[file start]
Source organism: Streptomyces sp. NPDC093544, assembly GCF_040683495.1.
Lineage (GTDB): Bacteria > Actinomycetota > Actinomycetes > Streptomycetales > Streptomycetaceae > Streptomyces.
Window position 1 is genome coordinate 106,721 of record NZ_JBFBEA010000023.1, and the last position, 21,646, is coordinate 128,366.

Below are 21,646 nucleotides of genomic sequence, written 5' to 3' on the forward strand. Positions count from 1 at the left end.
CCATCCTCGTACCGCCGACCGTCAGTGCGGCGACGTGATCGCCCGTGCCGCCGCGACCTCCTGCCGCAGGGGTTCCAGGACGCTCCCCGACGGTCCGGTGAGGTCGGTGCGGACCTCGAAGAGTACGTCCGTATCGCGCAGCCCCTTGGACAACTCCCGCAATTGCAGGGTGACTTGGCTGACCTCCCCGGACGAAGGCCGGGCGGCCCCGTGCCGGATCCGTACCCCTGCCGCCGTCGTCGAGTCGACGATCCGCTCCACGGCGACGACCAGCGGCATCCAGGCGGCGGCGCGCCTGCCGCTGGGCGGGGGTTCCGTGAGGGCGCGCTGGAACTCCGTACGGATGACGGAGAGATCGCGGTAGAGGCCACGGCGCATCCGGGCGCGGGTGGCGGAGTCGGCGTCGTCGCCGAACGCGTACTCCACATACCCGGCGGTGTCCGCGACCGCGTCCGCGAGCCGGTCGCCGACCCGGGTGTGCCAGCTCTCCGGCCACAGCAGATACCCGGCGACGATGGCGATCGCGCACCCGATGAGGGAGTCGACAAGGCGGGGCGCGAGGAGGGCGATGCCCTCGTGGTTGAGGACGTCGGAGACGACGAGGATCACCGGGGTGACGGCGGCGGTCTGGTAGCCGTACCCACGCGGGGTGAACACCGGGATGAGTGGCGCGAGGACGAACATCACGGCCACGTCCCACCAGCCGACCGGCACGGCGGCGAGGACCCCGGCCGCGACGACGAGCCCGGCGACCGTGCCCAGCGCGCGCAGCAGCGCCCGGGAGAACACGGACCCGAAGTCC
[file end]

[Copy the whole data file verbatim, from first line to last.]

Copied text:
Source organism: Streptomyces sp. NPDC093544, assembly GCF_040683495.1.
Lineage (GTDB): Bacteria > Actinomycetota > Actinomycetes > Streptomycetales > Streptomycetaceae > Streptomyces.
Window position 1 is genome coordinate 106,721 of record NZ_JBFBEA010000023.1, and the last position, 21,646, is coordinate 128,366.

Below are 21,646 nucleotides of genomic sequence, written 5' to 3' on the forward strand. Positions count from 1 at the left end.
CCATCCTCGTACCGCCGACCGTCAGTGCGGCGACGTGATCGCCCGTGCCGCCGCGACCTCCTGCCGCAGGGGTTCCAGGACGCTCCCCGACGGTCCGGTGAGGTCGGTGCGGACCTCGAAGAGTACGTCCGTATCGCGCAGCCCCTTGGACAACTCCCGCAATTGCAGGGTGACTTGGCTGACCTCCCCGGACGAAGGCCGGGCGGCCCCGTGCCGGATCCGTACCCCTGCCGCCGTCGTCGAGTCGACGATCCGCTCCACGGCGACGACCAGCGGCATCCAGGCGGCGGCGCGCCTGCCGCTGGGCGGGGGTTCCGTGAGGGCGCGCTGGAACTCCGTACGGATGACGGAGAGATCGCGGTAGAGGCCACGGCGCATCCGGGCGCGGGTGGCGGAGTCGGCGTCGTCGCCGAACGCGTACTCCACATACCCGGCGGTGTCCGCGACCGCGTCCGCGAGCCGGTCGCCGACCCGGGTGTGCCAGCTCTCCGGCCACAGCAGATACCCGGCGACGATGGCGATCGCGCACCCGATGAGGGAGTCGACAAGGCGGGGCGCGAGGAGGGCGATGCCCTCGTGGTTGAGGACGTCGGAGACGACGAGGATCACCGGGGTGACGGCGGCGGTCTGGTAGCCGTACCCACGCGGGGTGAACACCGGGATGAGTGGCGCGAGGACGAACATCACGGCCACGTCCCACCAGCCGACCGGCACGGCGGCGAGGACCCCGGCCGCGACGACGAGCCCGGCGACCGTGCCCAGCGCGCGCAGCAGCGCCCGGGAGAACACGGACCCGAAGTCC